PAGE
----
FIG. 4 is another adaptation of the first embodiment of my invention utilizing 1l0-volt, 60-cycle power source.
FIG. 5 is another embodiment of my invention.
Referring now to the drawings, a preferred embodiment of my invention is illustrated in FIG. 1 and FIG. 2 wherein a drum it is mounted on bearing blocks 12 by means of shaft 14. The shaft 14 is rotated by a spring drive mechanism 16 which is not shown in detail in FIG. 1 but is a standard music box drive mechanism. The bearing blocks 12 and the spring drive 16 are mounted on a base 18 which is made of an insulated material such as wood, polymer or plastic. A bracket 20 is mounted to the base 18 in spaced relationship to the drum it). Steel reeds 22 held by the bracket 20 extend toward but do not quite touch the drum 10. The steel reeds are of graduated length and are tuned to musical pitches. A plurality of metal pins 24 is inserted radially in the drum about the periphery thereof and extend a short distance beyond the surface of the drum. These pins are arranged in such a manner that they contact the reeds 22 in sequence, each pin corresponding to a musical note of a tune is positioned longitudinally on the drum It) so that the appropriate reed 22 is set into sonic vibration as the pin passes over the tip thereof, and is positioned angularly about the drum to effect the appropriate time sequence of the musical notes of the tune.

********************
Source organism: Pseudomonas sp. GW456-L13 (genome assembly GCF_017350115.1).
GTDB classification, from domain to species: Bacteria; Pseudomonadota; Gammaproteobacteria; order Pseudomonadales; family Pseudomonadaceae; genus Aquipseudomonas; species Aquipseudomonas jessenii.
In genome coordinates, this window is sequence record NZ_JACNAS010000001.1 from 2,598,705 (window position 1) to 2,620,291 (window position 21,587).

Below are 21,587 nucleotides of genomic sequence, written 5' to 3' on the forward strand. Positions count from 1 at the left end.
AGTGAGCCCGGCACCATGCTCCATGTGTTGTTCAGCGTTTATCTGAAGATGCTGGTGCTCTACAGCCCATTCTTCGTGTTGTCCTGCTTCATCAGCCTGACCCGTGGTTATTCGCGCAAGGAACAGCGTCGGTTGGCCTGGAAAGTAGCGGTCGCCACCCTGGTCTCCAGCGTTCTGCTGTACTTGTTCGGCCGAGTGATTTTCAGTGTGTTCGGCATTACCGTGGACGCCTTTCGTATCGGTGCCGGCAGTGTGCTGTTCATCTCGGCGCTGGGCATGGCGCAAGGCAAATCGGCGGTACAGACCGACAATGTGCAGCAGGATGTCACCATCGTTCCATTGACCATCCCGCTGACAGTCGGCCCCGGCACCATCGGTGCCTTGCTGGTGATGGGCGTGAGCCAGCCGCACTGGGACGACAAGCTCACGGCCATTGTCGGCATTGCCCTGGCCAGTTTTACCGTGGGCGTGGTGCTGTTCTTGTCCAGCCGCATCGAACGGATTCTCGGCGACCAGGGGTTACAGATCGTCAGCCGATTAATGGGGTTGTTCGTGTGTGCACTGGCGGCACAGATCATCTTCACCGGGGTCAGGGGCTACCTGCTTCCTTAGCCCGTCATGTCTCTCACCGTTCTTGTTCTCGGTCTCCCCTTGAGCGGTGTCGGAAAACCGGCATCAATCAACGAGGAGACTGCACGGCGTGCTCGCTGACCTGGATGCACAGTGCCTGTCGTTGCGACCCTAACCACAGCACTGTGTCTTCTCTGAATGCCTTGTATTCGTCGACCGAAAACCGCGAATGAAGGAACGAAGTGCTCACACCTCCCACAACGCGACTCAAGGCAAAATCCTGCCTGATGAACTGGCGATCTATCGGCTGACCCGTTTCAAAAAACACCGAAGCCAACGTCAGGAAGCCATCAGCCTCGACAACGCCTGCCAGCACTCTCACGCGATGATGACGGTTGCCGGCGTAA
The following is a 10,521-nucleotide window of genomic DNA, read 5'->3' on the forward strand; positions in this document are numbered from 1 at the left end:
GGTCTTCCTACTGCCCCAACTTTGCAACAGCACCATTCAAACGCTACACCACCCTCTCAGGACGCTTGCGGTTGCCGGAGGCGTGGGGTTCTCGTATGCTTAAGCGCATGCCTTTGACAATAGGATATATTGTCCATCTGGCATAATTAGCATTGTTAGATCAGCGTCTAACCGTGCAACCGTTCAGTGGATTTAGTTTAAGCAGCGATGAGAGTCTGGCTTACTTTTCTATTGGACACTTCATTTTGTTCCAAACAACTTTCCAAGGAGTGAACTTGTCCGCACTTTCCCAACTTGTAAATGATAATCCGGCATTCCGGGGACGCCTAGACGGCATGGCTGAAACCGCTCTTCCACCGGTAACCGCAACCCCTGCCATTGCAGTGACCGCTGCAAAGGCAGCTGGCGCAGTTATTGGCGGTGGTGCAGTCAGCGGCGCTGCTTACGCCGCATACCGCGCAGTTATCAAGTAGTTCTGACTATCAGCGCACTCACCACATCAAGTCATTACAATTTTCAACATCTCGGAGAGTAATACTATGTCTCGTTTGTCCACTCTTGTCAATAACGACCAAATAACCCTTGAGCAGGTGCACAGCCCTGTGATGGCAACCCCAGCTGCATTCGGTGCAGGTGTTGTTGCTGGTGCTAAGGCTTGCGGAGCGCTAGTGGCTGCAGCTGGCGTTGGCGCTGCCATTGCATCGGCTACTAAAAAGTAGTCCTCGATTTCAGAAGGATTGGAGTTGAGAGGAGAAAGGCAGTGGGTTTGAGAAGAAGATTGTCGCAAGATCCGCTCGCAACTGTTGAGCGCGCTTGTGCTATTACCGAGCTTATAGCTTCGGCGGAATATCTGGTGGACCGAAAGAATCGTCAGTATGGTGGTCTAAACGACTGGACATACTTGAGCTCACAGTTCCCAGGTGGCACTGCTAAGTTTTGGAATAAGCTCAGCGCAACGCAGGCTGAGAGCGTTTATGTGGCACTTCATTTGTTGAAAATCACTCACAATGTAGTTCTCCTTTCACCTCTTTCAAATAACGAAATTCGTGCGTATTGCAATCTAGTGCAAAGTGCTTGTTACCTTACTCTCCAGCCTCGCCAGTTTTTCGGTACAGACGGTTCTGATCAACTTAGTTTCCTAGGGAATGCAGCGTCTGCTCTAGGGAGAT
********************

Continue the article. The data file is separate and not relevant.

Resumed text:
A second bank of reeds 26, prepared from a ductile material such as copper, is mounted on the bracket 28 parallel immediately above the reeds 22 but separated therefrom by an insulating block 28. The reeds 26 are positioned such that contact with the pins 24 is made in sequence and immediately follows release of the corresponding sounding reeds 22. The reeds 26 are slightly longer than the reeds 22 and accordingly as the drum 10 rotates the reeds 26 are in contact with the pins 24 a longer period than the sounding reeds 22. Moreover, the reeds 26 are positioned by means of a shallow angle 30 therein such that the period of contact between the reeds 26 and the pins 24 will correspond to that period of time in which the reeds 22 are vibrating with sufficient ampltiude to produce audible sound. By this arrangement an electrical contact may be made during those short intervals of time in which the sounding reed is producing an audible sound. The coordination between the electrical contact through the drum 10, pins 24 and the appropriate reed 26 corresponds precisely with the interval of time in which the reed 22 is sounding. The reeds 26 are fastened to the bracket 20 by means of a second insulating block 32 and are grouped into three banks 34, 36 and 38. Within each bank electrical contact between the reeds is continuous. However, each bank is electrically separated by small spaces 36a and 38a. A battery 40 is connected at a first terminal 42 by means of a lead 44 to one of the bearing blocks 12.. The bearing block 12 is in electrical contact with the shaft 14 and that in turn is in electrical contact with the drum 10. The second terminal of the battery 46 is connected through a lead 48 and throw switch 50 to a parallel circuit 52 in which is connected a plurality of lights 54. The lights within each of the separate parallel branches 54a, 54b and 54c are different colors. However, in the preferred embodiment it is recommended that the lights in each branch of circuit 54 are all the same colors such as red in 54a, yellow in 54b and blue in 540. Each of the parallel branches 54a, 54b and 540 is connected electrically respectively to the reed banks 34, 36 and 38.